Dr. Eli Lizorkin-Eysenberg makes a very convincing case that a primary audience for the Gospel of John was the Samaritan community, who were considered outcasts and heretics by both Judean and Galilean Jews. He makes a strong case that the word Judean, or Judeans, referred to the particular religious ruling class in Jerusalem, and their emissaries throughout Israel. Back in 1981, Geza Vermes wrote Jesus the Jew, where he successfully argued that the Gospel of John preserves an inter-religious conflict between Judean (which is translated into the English word Jew) and Galilean Judaism. In other words, Jesus did not have a problem with his fellow Jews as such, but with the religious and political hierarchy based in Jerusalem, which was Judean.
Dr. Eli refines and extends this thesis, explaining that politically and morally corrupt Judean leadership saw Jesus as a threat to their power structure. Although Jesus himself was from the tribe of Judah, his political allegiance was Galilean. So when Jesus spoke of his opposition among “the Jews,” he was not speaking of the race or the religion, but of the ruling class based in Jerusalem.
Post-resurrection, the evangelists wrote their Gospels to reach different communities: Matthew wrote to the dispersed Hebrews, Luke to the greater Roman/Gentile world, and John targeted the Samaritans. Dr. Eli points out the significance of the story of the Samaritan woman in John 4, where she is not only the first person to believe he is the Messiah, but she leads her whole town to the same conclusion. Jesus stays for several days with this outcast, even untouchable, community, where he is gladly received, in sharp contrast to his rejection by his own country’s leadership. Whereas most Galileans and Judeans would take extra days of travel to avoid going through Samaritan territory, Jesus traveled freely through it. The book provides many more examples of both the political and the religious conflicts surrounding the Samaritan and Judean divide and how John hoped to bridge that gap.
Dr. Eli’s major point is that Jesus saw the Samaritan community as part of the “lost” tribes of the Northern Kingdom, or of Greater Israel. And Jesus had come as King and Messiah for all Israel.
I read and enjoyed the book and agree with its main theme, but I think there is more to it than only a Samaritan Gospel. What Dr. Eli under-emphasizes, I believe, is just as important. While definitely a Samaritan outreach, I believe the Gospel was also written as an outreach to the Greeks, and not simply the God-fearers. While the God-fearers clearly play a key role, there are elements of the book that are so clearly written in a Greek milieu that the Greek unbelievers can u over the counter also have to be clearly in mind.
I read a book back in seminary (the title escapes me) which showed how clearly John used the Greek tragedy-drama format in the story of the man born blind (John 9). I found two more recent resources that focus on the Greek dramatic elements in the structure of the Gospel.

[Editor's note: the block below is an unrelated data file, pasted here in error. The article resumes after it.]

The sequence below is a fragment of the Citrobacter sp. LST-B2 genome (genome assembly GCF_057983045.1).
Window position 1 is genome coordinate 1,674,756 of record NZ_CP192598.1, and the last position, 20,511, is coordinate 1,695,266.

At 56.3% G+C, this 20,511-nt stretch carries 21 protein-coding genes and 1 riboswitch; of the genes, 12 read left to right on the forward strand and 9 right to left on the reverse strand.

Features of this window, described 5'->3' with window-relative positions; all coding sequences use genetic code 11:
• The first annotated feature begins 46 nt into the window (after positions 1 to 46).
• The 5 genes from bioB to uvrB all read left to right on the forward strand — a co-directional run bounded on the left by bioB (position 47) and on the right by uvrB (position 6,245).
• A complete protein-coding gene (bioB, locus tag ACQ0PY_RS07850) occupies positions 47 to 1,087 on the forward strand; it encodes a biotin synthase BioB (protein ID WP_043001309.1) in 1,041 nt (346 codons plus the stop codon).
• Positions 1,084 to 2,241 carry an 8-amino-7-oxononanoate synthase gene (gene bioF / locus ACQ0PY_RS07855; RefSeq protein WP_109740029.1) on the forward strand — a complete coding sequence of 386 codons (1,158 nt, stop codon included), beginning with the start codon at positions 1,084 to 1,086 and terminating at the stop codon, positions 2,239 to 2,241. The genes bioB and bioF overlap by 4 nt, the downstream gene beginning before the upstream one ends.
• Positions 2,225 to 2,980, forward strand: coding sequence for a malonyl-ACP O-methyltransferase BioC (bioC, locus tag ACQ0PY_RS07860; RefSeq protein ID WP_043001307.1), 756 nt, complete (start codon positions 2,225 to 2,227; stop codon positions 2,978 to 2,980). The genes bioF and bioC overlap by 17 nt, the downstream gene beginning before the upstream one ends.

My argument basically is as follows:
1. The Greek of the Gospel is so thoroughly Greek and so elegant that it relies upon double-entendres only available to the Greek speaking audience. The classic phrase “you must be born again” in Greek also means “born from above.” (John 3) The confusion of Nicodemus relies upon this misunderstanding of what Jesus is saying, missing the point that he must be born from above by the Holy Spirit.
2. While Jesus is the light that has come into the World, darkness has not apprehended, overcome or comprehended the light (John 1:5), all those meanings are translations of the single Greek word.
2. “In the beginning was the Word…” The use of the Word/Logos/Memra, while thoroughly Hebrew in its origin (showing John 1 is related to Genesis 1 and creation by the Word), the use of the Greek word, Logos (or Reason), is also written to answer Greek philosophy within the cultural context of the Greek worldview.
3. The use of Greek dramatic structure in the Gospel points to an audience entirely familiar with Greek tragedy and Greek cultural life.
4. Finally, the attempt by Greek God-fearers to see Jesus provides the pivot point of the Gospel wherein Jesus realizes that in order to fulfill his mission of being a Light unto the Gentiles, he must die. It is this very encounter that causes him to say:
“The hour has come for the Son of Man to be glorified. Very truly I tell you, unless a kernel of wheat falls to the ground and dies, it remains only a single seed. But if it dies, it produces many seeds.” (John 12: 20-24).
So, my conclusion is that Dr. Eli’s thesis is right but so is the thesis that the Greek audience as part of the intended purpose. Since this Gospel is most likely the last one written, the barrier between Hebrew and Greek would already have been broken. Paul has had converts all over the place and John is living in a multi-cultural city by this time. It would make sense to want to reach the Samaritans, but it seems clear that the wider Greek and Gentile culture was also in mind.
I would definitely recommend this book, however, for the strength of what it offers in understanding the additional dimensions of John’s Gospel.